Brazil’s sundry criminal organizations have likewise imposed curfews, gone door-to-door to ensure compliance with social distancing measures, and utilized loudspeakers to promote good hygiene practices.[16] In the words of one group, they will do so because the government of President Jair Bolsonaro “won’t do the right thing.” Criminal factions have prohibited entry to some of the country’s favelas for fear of spreading the virus and to ensure their monopoly on governance.[17] By repurposing chemicals used in cocaine production, Rio-based criminal groups have provisioned hand sanitizer and other personal protective equipment to residents in need.[18]

For those left out of such provision, Brazilian criminal groups have threatened violence in an effort to control rising prices of goods on the market, especially food, hand sanitizer, and protective masks.[19] The parallel tax structure erected by criminal governance, and enforced through the act of extortion on large and small businesses alike, continues unabated.[20]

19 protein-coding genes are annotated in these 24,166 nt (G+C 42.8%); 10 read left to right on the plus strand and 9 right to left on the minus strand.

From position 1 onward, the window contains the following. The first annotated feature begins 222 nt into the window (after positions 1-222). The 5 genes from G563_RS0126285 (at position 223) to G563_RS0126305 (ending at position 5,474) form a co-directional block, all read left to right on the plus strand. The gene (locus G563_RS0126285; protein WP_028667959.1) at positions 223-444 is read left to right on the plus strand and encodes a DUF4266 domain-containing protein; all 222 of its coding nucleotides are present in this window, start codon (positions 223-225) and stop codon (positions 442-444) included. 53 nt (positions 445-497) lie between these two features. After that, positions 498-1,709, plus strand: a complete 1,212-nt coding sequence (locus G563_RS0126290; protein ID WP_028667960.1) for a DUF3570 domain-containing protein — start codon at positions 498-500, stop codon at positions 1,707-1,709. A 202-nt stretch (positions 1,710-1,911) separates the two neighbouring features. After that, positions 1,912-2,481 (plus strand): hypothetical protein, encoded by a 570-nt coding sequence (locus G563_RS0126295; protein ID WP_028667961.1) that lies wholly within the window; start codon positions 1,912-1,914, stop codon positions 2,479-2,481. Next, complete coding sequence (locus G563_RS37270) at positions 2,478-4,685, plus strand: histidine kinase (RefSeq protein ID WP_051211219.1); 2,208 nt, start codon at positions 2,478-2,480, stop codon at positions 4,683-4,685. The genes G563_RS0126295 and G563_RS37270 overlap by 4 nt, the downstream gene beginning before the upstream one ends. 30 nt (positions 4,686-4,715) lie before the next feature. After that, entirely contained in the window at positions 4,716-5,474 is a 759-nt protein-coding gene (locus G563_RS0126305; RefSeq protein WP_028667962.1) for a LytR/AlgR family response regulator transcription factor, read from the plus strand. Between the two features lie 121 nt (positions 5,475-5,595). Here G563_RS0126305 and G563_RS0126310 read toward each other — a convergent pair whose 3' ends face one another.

Standstill or Nimble Adaptation? 

The pandemic brought widespread expectations that stay-at-home orders would reduce violent crime and potentially dry up drug markets. Supply chain difficulties ruptured imports of precursor chemicals from China and crippled production capacity. “We haven’t stopped producing,” an operative of the Sinaloa Cartel told Vice, “but the price of meth is getting pushed up because of the scarcity of chemicals from China.”[21] Transport is also expensive and riskier under significant border restrictions, complicating what used to be facile global operations. As a result of this paralysis, “The current crisis could present a unique opportunity to disrupt drug cartel activities and force criminal organizations into a corner,” the Mexican analyst, León Krauze, writes.[22]